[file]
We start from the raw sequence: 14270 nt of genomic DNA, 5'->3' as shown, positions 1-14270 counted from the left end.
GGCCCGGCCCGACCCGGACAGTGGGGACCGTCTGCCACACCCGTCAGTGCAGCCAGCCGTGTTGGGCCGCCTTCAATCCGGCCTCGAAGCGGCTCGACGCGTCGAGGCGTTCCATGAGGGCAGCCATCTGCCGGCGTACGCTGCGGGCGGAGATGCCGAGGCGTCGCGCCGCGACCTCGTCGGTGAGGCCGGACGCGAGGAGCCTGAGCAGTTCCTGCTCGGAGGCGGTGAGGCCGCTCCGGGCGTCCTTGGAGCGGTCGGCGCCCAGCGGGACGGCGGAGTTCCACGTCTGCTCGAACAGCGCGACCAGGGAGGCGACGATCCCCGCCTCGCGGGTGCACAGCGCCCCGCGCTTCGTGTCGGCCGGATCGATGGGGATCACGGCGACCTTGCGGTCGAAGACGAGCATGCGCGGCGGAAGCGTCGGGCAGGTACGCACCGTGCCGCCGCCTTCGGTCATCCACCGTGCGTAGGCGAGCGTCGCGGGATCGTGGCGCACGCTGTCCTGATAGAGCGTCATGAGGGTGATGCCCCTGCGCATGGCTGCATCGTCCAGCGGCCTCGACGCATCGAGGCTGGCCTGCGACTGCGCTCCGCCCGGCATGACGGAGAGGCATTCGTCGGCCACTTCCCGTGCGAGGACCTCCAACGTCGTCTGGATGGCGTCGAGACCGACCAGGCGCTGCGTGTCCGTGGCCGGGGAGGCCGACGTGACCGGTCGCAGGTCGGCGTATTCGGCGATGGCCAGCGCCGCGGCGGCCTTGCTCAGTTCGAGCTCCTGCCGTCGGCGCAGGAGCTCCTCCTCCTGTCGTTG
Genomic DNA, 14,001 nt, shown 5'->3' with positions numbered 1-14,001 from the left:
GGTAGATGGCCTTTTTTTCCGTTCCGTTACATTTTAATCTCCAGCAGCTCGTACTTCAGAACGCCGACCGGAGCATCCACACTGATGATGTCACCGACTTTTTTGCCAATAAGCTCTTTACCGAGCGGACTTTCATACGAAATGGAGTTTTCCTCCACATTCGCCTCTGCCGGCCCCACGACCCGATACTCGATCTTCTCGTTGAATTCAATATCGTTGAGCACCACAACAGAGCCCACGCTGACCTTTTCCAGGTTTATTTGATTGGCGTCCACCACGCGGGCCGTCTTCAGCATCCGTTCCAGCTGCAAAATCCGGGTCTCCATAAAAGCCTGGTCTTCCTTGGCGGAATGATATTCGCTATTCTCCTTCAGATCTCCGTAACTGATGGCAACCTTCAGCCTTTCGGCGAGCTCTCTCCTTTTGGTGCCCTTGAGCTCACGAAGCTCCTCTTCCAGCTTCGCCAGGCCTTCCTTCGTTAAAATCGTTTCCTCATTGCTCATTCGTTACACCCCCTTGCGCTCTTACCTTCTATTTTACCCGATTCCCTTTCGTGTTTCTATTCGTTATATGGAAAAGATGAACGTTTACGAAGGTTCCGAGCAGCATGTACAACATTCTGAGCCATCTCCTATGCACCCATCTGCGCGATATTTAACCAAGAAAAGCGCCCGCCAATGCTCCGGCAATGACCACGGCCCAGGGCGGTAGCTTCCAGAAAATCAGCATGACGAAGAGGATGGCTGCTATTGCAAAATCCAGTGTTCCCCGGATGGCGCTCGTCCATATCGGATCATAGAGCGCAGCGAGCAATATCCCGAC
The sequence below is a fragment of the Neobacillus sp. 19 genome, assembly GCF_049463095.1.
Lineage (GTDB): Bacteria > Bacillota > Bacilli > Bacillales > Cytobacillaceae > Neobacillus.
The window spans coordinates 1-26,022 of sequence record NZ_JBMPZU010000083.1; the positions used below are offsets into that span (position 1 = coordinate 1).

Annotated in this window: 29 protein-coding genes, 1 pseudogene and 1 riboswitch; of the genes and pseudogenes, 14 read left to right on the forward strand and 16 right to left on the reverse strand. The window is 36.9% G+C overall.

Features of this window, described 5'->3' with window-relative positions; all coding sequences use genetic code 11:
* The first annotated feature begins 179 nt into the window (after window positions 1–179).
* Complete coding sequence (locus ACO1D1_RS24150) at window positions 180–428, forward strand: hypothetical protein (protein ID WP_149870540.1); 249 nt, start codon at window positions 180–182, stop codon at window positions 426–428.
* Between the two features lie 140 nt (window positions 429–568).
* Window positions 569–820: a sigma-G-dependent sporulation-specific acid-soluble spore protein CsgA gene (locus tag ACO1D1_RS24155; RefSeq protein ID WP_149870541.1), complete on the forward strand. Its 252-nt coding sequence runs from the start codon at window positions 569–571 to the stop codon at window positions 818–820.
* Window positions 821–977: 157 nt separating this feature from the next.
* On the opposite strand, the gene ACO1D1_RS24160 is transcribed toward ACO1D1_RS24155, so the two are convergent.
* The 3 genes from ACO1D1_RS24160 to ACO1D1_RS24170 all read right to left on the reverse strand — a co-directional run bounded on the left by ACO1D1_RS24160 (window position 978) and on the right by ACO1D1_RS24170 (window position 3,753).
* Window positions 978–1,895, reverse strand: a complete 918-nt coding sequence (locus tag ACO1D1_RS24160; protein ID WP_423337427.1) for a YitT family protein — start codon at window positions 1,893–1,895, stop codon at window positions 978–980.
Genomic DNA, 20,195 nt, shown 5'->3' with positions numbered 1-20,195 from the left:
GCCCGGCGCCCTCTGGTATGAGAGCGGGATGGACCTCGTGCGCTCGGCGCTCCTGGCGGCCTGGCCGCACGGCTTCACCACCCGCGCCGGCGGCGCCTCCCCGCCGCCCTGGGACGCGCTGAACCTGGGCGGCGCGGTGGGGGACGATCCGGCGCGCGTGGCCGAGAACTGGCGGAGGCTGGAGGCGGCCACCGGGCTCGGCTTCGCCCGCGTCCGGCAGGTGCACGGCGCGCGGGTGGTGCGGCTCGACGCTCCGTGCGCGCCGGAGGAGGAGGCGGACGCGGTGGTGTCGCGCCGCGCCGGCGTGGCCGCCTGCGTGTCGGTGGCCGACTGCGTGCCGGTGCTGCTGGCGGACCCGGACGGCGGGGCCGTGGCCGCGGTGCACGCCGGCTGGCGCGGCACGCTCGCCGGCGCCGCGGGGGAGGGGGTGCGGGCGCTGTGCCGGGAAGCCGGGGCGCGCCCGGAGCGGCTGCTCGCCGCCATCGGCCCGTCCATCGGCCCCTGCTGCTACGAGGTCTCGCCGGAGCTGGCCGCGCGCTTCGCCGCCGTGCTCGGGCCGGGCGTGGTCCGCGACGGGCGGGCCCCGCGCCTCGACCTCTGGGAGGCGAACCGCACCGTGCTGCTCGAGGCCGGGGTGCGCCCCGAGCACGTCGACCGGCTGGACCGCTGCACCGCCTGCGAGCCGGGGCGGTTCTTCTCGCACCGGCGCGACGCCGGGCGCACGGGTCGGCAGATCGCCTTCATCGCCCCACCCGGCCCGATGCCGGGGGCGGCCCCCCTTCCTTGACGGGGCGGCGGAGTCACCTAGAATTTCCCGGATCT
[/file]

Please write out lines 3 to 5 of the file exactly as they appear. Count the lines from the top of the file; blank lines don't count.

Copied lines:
Genomic DNA, 14,001 nt, shown 5'->3' with positions numbered 1-14,001 from the left:
GGTAGATGGCCTTTTTTTCCGTTCCGTTACATTTTAATCTCCAGCAGCTCGTACTTCAGAACGCCGACCGGAGCATCCACACTGATGATGTCACCGACTTTTTTGCCAATAAGCTCTTTACCGAGCGGACTTTCATACGAAATGGAGTTTTCCTCCACATTCGCCTCTGCCGGCCCCACGACCCGATACTCGATCTTCTCGTTGAATTCAATATCGTTGAGCACCACAACAGAGCCCACGCTGACCTTTTCCAGGTTTATTTGATTGGCGTCCACCACGCGGGCCGTCTTCAGCATCCGTTCCAGCTGCAAAATCCGGGTCTCCATAAAAGCCTGGTCTTCCTTGGCGGAATGATATTCGCTATTCTCCTTCAGATCTCCGTAACTGATGGCAACCTTCAGCCTTTCGGCGAGCTCTCTCCTTTTGGTGCCCTTGAGCTCACGAAGCTCCTCTTCCAGCTTCGCCAGGCCTTCCTTCGTTAAAATCGTTTCCTCATTGCTCATTCGTTACACCCCCTTGCGCTCTTACCTTCTATTTTACCCGATTCCCTTTCGTGTTTCTATTCGTTATATGGAAAAGATGAACGTTTACGAAGGTTCCGAGCAGCATGTACAACATTCTGAGCCATCTCCTATGCACCCATCTGCGCGATATTTAACCAAGAAAAGCGCCCGCCAATGCTCCGGCAATGACCACGGCCCAGGGCGGTAGCTTCCAGAAAATCAGCATGACGAAGAGGATGGCTGCTATTGCAAAATCCAGTGTTCCCCGGATGGCGCTCGTCCATATCGGATCATAGAGCGCAGCGAGCAATATCCCGAC
The sequence below is a fragment of the Neobacillus sp. 19 genome, assembly GCF_049463095.1.